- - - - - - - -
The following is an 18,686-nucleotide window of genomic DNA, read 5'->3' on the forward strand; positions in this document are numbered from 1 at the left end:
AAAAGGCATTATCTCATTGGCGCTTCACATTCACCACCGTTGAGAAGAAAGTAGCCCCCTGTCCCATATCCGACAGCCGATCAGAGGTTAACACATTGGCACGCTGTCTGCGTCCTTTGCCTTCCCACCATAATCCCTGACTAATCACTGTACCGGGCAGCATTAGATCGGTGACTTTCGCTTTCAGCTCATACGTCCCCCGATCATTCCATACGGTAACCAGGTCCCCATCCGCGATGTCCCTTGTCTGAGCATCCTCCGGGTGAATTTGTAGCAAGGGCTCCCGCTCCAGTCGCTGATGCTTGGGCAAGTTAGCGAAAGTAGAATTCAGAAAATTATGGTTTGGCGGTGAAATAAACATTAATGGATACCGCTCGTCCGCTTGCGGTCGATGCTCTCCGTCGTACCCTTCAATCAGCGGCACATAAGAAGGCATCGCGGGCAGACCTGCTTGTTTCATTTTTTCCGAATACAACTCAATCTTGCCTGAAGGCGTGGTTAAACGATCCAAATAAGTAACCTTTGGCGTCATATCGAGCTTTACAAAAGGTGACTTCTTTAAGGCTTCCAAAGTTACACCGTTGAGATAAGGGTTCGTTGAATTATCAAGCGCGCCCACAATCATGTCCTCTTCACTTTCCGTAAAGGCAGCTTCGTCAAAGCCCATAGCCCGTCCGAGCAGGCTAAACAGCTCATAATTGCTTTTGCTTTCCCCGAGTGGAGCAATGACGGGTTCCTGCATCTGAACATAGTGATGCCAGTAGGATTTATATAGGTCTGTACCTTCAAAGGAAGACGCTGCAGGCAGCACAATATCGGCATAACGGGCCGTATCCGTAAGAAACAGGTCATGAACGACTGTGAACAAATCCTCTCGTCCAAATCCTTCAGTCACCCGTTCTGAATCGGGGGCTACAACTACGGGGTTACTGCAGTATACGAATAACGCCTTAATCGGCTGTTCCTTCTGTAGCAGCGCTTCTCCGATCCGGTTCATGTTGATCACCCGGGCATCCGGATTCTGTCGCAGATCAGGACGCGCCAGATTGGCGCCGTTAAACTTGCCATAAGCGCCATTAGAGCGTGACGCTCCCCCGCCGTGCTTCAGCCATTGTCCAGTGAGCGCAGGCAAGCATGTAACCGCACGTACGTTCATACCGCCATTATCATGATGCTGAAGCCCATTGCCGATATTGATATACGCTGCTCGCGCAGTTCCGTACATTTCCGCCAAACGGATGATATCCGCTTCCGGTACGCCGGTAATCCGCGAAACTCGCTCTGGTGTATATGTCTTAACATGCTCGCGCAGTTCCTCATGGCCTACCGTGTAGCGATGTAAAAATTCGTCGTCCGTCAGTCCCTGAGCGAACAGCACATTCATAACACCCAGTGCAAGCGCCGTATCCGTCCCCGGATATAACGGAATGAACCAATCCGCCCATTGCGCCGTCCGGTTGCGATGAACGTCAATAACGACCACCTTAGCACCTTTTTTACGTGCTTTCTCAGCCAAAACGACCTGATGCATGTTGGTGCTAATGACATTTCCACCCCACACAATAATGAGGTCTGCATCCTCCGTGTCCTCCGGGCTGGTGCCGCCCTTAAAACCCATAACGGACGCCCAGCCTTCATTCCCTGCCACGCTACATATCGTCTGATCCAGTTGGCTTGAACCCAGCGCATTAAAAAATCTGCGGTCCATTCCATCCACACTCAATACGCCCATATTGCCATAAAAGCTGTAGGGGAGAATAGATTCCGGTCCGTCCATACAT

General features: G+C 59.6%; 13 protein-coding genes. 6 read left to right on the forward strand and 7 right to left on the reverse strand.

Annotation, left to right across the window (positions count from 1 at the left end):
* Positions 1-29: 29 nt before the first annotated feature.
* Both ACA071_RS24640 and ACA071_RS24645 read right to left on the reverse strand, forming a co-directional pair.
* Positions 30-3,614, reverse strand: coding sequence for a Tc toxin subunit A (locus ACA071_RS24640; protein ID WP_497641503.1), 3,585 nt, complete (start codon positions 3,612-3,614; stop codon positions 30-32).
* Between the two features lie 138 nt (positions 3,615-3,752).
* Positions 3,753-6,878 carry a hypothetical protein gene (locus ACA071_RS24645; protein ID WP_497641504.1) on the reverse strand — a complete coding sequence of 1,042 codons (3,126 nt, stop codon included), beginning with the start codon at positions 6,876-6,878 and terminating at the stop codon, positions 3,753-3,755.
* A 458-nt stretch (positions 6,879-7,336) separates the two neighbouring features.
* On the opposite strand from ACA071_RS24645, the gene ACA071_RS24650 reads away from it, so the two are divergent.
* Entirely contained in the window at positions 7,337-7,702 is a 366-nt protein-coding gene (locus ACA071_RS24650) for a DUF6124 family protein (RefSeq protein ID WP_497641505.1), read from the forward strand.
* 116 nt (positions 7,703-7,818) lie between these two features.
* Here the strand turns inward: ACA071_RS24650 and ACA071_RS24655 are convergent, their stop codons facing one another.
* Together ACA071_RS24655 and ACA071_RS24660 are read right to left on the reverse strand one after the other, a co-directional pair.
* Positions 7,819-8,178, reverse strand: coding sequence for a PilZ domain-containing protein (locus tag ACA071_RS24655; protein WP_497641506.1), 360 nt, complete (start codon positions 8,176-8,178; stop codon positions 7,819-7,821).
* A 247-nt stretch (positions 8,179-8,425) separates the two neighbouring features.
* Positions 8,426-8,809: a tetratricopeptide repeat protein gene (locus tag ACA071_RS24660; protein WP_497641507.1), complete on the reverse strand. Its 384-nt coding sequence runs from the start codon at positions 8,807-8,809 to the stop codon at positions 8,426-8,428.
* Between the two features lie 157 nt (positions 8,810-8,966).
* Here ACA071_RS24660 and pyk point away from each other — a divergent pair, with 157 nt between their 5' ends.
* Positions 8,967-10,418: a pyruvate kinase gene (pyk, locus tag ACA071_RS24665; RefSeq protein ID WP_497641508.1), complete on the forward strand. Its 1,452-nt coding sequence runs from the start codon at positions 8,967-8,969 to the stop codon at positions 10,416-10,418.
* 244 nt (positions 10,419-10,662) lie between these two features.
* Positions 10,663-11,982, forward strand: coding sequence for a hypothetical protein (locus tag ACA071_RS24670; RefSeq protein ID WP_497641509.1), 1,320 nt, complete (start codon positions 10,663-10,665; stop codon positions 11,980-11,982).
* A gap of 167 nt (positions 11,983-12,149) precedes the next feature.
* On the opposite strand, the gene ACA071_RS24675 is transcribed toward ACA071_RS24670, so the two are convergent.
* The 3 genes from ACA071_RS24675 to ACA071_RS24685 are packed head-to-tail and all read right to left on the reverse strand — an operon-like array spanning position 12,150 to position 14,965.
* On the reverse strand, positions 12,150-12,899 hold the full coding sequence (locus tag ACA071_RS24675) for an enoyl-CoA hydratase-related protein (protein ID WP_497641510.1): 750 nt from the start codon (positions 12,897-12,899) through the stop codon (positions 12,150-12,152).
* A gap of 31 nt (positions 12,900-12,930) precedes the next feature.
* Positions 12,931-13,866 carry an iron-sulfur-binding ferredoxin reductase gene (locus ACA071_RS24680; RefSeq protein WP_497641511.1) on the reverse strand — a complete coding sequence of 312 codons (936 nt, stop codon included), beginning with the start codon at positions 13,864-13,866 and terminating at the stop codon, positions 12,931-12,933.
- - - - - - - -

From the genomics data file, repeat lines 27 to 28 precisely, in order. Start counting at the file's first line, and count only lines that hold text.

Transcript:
* On the reverse strand, positions 12,150-12,899 hold the full coding sequence (locus tag ACA071_RS24675) for an enoyl-CoA hydratase-related protein (protein ID WP_497641510.1): 750 nt from the start codon (positions 12,897-12,899) through the stop codon (positions 12,150-12,152).
* A gap of 31 nt (positions 12,900-12,930) precedes the next feature.